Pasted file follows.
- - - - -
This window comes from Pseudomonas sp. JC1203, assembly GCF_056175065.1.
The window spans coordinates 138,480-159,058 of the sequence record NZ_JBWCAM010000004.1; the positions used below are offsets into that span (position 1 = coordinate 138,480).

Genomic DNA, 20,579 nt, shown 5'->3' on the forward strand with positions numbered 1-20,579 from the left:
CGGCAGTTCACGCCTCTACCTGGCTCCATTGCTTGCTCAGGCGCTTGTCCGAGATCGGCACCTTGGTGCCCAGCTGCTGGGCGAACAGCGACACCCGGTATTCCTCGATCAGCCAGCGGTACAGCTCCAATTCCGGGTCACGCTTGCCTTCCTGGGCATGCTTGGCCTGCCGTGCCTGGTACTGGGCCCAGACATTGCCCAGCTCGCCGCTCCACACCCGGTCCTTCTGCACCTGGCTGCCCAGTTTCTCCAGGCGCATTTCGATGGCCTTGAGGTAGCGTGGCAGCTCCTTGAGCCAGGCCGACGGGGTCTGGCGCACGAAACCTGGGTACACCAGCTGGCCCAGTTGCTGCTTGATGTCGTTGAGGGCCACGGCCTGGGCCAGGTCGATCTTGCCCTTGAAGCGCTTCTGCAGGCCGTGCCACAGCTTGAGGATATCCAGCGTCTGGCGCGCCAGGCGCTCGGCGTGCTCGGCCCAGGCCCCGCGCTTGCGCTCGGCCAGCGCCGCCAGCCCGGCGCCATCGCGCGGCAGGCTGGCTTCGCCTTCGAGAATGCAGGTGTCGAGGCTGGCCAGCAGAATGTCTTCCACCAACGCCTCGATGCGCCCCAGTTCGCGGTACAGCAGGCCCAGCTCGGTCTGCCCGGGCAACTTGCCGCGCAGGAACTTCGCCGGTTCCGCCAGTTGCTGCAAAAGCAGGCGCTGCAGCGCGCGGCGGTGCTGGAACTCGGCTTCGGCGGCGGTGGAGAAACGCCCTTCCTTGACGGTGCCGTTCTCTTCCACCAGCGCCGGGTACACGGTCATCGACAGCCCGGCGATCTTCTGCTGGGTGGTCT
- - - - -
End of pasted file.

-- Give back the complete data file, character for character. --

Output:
This window comes from Pseudomonas sp. JC1203, assembly GCF_056175065.1.
The window spans coordinates 138,480-159,058 of the sequence record NZ_JBWCAM010000004.1; the positions used below are offsets into that span (position 1 = coordinate 138,480).

Genomic DNA, 20,579 nt, shown 5'->3' on the forward strand with positions numbered 1-20,579 from the left:
CGGCAGTTCACGCCTCTACCTGGCTCCATTGCTTGCTCAGGCGCTTGTCCGAGATCGGCACCTTGGTGCCCAGCTGCTGGGCGAACAGCGACACCCGGTATTCCTCGATCAGCCAGCGGTACAGCTCCAATTCCGGGTCACGCTTGCCTTCCTGGGCATGCTTGGCCTGCCGTGCCTGGTACTGGGCCCAGACATTGCCCAGCTCGCCGCTCCACACCCGGTCCTTCTGCACCTGGCTGCCCAGTTTCTCCAGGCGCATTTCGATGGCCTTGAGGTAGCGTGGCAGCTCCTTGAGCCAGGCCGACGGGGTCTGGCGCACGAAACCTGGGTACACCAGCTGGCCCAGTTGCTGCTTGATGTCGTTGAGGGCCACGGCCTGGGCCAGGTCGATCTTGCCCTTGAAGCGCTTCTGCAGGCCGTGCCACAGCTTGAGGATATCCAGCGTCTGGCGCGCCAGGCGCTCGGCGTGCTCGGCCCAGGCCCCGCGCTTGCGCTCGGCCAGCGCCGCCAGCCCGGCGCCATCGCGCGGCAGGCTGGCTTCGCCTTCGAGAATGCAGGTGTCGAGGCTGGCCAGCAGAATGTCTTCCACCAACGCCTCGATGCGCCCCAGTTCGCGGTACAGCAGGCCCAGCTCGGTCTGCCCGGGCAACTTGCCGCGCAGGAACTTCGCCGGTTCCGCCAGTTGCTGCAAAAGCAGGCGCTGCAGCGCGCGGCGGTGCTGGAACTCGGCTTCGGCGGCGGTGGAGAAACGCCCTTCCTTGACGGTGCCGTTCTCTTCCACCAGCGCCGGGTACACGGTCATCGACAGCCCGGCGATCTTCTGCTGGGTGGTCT